Sign outside an office building that reads “United States Environmental Protection Agency”

Source: iStock

Instead, the EPA said automakers will have until 2032 to meet the president’s two-thirds goal, and the government will do more over the next eight years to make the transition smooth and ensure thousands of Americans don’t lose their jobs.


Moderating the Pace of Increased EV Production

The new rule essentially gives American automakers several more years to slowly change their practices and factories to ensure they have the capacity to keep their current employees and produce enough vehicles for Americans so they don’t have to buy abroad.

Lines of passenger car traffic on a highway

Source: Freepik

John Bozzella, President and CEO of Alliance for Automotive Innovation, explained, “Moderating the pace of EV adoption in 2027, 2028, 2029, and 2030 was the right call because it prioritizes more reasonable electrification targets in the next few (very critical) years of the EV transition. These adjusted EV targets—still a stretch goal—should give the market and supply chains a chance to catch up.”


Auto Manufacturers Have More Freedom to Choose Their Products

Additionally, the Department of Energy finalized its regulations on future emissions targets. These emission goals apply to each company as a whole, which means that companies have more freedom to organize their manufacturing processes and even specific products.

The sign in front of the United States Department of Energy Forrestal Building on 1000 Independence Avenue in Washington, D.C.

Source: Wikipedia

Essentially, with the new laws from both the EPA and the DOE, American automakers have the opportunity to fine-tune their EV strategy in a way that works for them and follows government regulations.


The Goal Is the Same, But the Timeline Makes a Big Difference

The EPA estimated that this new and improved legislation will still eliminate 7.2 billion tons of carbon dioxide emissions in the United States alone by 2055.

Photograph of traffic on the road producing carbon emissions

Source: Freepik

So, it seems as though both the environmentalists and the automakers both got what they wanted. As major auto manufacturer Stellantis explained, “While the later-year targets remain aggressive, the final rule improves on the proposal by better reflecting the expected trajectory of market demand and enabling infrastructure.”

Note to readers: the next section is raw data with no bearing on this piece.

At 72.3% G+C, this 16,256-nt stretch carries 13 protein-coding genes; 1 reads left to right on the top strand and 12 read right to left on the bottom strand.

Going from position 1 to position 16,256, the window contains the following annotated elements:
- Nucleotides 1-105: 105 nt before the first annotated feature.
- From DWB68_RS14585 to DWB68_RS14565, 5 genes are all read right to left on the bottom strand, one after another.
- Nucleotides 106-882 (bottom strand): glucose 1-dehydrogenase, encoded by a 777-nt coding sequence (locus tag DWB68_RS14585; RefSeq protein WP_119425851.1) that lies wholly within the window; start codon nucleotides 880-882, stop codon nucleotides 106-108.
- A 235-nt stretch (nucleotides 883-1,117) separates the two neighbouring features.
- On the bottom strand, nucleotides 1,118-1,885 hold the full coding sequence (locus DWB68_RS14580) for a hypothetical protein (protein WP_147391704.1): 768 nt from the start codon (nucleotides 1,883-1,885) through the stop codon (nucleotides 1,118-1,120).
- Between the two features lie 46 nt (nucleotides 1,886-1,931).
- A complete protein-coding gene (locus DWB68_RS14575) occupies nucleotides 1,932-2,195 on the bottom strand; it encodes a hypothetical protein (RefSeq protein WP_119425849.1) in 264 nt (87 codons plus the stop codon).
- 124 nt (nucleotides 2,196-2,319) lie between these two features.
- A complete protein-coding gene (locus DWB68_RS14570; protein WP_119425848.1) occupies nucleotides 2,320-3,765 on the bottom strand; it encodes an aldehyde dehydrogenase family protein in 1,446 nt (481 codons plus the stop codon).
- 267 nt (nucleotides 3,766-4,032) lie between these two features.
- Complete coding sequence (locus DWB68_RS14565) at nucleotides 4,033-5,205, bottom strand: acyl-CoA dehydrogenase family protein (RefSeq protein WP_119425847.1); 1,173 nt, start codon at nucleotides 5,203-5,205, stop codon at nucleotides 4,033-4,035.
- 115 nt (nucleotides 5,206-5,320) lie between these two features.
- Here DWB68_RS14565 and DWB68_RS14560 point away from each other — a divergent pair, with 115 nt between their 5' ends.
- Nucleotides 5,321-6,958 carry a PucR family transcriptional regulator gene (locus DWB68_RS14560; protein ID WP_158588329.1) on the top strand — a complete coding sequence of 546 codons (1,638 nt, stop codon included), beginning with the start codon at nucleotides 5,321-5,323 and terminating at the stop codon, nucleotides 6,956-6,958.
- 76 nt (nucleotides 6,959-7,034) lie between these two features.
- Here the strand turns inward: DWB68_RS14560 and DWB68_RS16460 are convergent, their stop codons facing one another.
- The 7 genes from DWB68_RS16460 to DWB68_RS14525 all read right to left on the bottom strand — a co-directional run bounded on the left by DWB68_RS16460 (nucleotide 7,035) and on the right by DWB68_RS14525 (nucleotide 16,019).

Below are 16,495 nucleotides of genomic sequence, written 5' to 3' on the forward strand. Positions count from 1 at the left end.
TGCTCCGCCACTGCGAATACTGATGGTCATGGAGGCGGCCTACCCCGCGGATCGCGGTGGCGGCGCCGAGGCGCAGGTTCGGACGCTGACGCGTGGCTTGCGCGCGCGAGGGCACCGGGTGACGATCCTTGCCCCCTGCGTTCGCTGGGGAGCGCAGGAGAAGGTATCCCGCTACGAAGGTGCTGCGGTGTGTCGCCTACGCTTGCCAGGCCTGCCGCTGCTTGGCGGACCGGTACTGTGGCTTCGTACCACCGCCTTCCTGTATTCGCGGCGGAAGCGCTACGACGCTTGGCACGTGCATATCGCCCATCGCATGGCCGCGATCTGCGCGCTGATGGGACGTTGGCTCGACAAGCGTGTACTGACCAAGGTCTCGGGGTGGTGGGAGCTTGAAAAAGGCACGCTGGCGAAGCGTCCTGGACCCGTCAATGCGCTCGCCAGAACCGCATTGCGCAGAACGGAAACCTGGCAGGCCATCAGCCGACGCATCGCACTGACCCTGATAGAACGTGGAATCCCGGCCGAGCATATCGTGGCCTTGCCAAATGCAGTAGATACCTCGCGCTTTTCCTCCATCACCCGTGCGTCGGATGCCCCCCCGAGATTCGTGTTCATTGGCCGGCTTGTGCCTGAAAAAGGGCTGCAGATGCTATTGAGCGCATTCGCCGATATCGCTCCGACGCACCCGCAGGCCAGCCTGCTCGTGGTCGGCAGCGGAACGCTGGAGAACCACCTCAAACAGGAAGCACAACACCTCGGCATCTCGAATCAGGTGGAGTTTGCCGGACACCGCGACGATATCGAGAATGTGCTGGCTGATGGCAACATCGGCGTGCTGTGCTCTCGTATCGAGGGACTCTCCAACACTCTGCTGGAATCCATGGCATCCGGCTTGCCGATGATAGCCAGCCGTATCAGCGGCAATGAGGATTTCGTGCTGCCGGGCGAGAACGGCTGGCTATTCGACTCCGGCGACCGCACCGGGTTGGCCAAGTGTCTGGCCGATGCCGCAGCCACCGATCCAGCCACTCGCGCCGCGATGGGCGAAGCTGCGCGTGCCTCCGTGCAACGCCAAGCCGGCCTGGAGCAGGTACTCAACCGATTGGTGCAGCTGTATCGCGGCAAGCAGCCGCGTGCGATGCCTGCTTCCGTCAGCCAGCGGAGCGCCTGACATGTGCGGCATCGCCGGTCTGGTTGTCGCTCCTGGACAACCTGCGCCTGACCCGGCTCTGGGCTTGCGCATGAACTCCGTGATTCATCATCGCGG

Tesla Is the Only Auto Company Not Excited About the Change

With the government and the majority of American auto manufacturers both pleased with the compromise, there is only one company that isn’t thrilled with the new regulations.

Exterior of a Tesla showroom with both the name and logo visible

Source: Flickr

Tesla, the country’s leading electric vehicle producer, has said the first version of the legislation was better. Tesla policy VP Rohan Patel said on X (formerly Twitter), “The proposal was ambitious/achievable. The finalized rules will be less ambitious and therefore even more achievable, despite what you’ll hear from many in legacy auto through their trade associations.”


The Entire IRA Legislation Could Be Overturned in November

With the 2024 presidential election right around the corner, one of the big questions on every American’s mind is: If former President Donald Trump takes the Oval Office again, what will happen to all of President Biden’s legislation?

The United States Congress building from the outside

Source: Freepik

If the controversial Republican candidate does win, it’s likely that he will at least try to overturn the IRA, as he famously denies that the climate is changing. However, in order to do so, he will need Congress to approve the repeal, which experts believe is unlikely, especially now that a compromise has been made that makes (almost) everyone quite happy.